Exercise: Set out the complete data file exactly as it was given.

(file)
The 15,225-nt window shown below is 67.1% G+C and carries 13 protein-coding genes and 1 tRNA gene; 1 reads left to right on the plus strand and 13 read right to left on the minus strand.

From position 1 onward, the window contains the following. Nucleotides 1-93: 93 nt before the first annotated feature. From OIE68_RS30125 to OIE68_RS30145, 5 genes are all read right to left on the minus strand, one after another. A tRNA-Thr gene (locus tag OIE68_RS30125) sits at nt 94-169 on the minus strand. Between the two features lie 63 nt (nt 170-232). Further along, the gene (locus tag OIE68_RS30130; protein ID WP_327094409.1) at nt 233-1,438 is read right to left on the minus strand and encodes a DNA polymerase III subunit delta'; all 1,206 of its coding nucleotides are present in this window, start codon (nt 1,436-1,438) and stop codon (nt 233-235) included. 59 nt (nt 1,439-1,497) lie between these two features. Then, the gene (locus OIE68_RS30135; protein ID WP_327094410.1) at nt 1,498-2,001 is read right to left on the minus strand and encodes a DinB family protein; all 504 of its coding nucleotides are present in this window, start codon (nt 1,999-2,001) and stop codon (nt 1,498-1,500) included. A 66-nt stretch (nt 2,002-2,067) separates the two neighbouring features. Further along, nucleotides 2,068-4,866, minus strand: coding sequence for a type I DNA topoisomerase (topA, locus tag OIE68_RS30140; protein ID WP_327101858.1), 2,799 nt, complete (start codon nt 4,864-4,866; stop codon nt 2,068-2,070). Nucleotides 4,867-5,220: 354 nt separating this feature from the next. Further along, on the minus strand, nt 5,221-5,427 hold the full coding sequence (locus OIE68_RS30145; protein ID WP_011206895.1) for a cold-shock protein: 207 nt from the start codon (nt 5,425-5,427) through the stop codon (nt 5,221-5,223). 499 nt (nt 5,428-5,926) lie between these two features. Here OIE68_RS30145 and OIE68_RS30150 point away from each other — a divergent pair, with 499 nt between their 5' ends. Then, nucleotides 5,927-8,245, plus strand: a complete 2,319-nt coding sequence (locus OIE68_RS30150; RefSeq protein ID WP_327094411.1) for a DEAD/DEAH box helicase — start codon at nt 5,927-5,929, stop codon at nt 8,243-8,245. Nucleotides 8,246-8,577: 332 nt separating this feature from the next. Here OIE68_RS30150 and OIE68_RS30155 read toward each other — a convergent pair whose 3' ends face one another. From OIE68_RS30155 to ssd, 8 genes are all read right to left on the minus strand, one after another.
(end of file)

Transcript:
The 15,225-nt window shown below is 67.1% G+C and carries 13 protein-coding genes and 1 tRNA gene; 1 reads left to right on the plus strand and 13 read right to left on the minus strand.

From position 1 onward, the window contains the following. Nucleotides 1-93: 93 nt before the first annotated feature. From OIE68_RS30125 to OIE68_RS30145, 5 genes are all read right to left on the minus strand, one after another. A tRNA-Thr gene (locus tag OIE68_RS30125) sits at nt 94-169 on the minus strand. Between the two features lie 63 nt (nt 170-232). Further along, the gene (locus tag OIE68_RS30130; protein ID WP_327094409.1) at nt 233-1,438 is read right to left on the minus strand and encodes a DNA polymerase III subunit delta'; all 1,206 of its coding nucleotides are present in this window, start codon (nt 1,436-1,438) and stop codon (nt 233-235) included. 59 nt (nt 1,439-1,497) lie between these two features. Then, the gene (locus OIE68_RS30135; protein ID WP_327094410.1) at nt 1,498-2,001 is read right to left on the minus strand and encodes a DinB family protein; all 504 of its coding nucleotides are present in this window, start codon (nt 1,999-2,001) and stop codon (nt 1,498-1,500) included. A 66-nt stretch (nt 2,002-2,067) separates the two neighbouring features. Further along, nucleotides 2,068-4,866, minus strand: coding sequence for a type I DNA topoisomerase (topA, locus tag OIE68_RS30140; protein ID WP_327101858.1), 2,799 nt, complete (start codon nt 4,864-4,866; stop codon nt 2,068-2,070). Nucleotides 4,867-5,220: 354 nt separating this feature from the next. Further along, on the minus strand, nt 5,221-5,427 hold the full coding sequence (locus OIE68_RS30145; protein ID WP_011206895.1) for a cold-shock protein: 207 nt from the start codon (nt 5,425-5,427) through the stop codon (nt 5,221-5,223). 499 nt (nt 5,428-5,926) lie between these two features. Here OIE68_RS30145 and OIE68_RS30150 point away from each other — a divergent pair, with 499 nt between their 5' ends. Then, nucleotides 5,927-8,245, plus strand: a complete 2,319-nt coding sequence (locus OIE68_RS30150; RefSeq protein ID WP_327094411.1) for a DEAD/DEAH box helicase — start codon at nt 5,927-5,929, stop codon at nt 8,243-8,245. Nucleotides 8,246-8,577: 332 nt separating this feature from the next. Here OIE68_RS30150 and OIE68_RS30155 read toward each other — a convergent pair whose 3' ends face one another. From OIE68_RS30155 to ssd, 8 genes are all read right to left on the minus strand, one after another.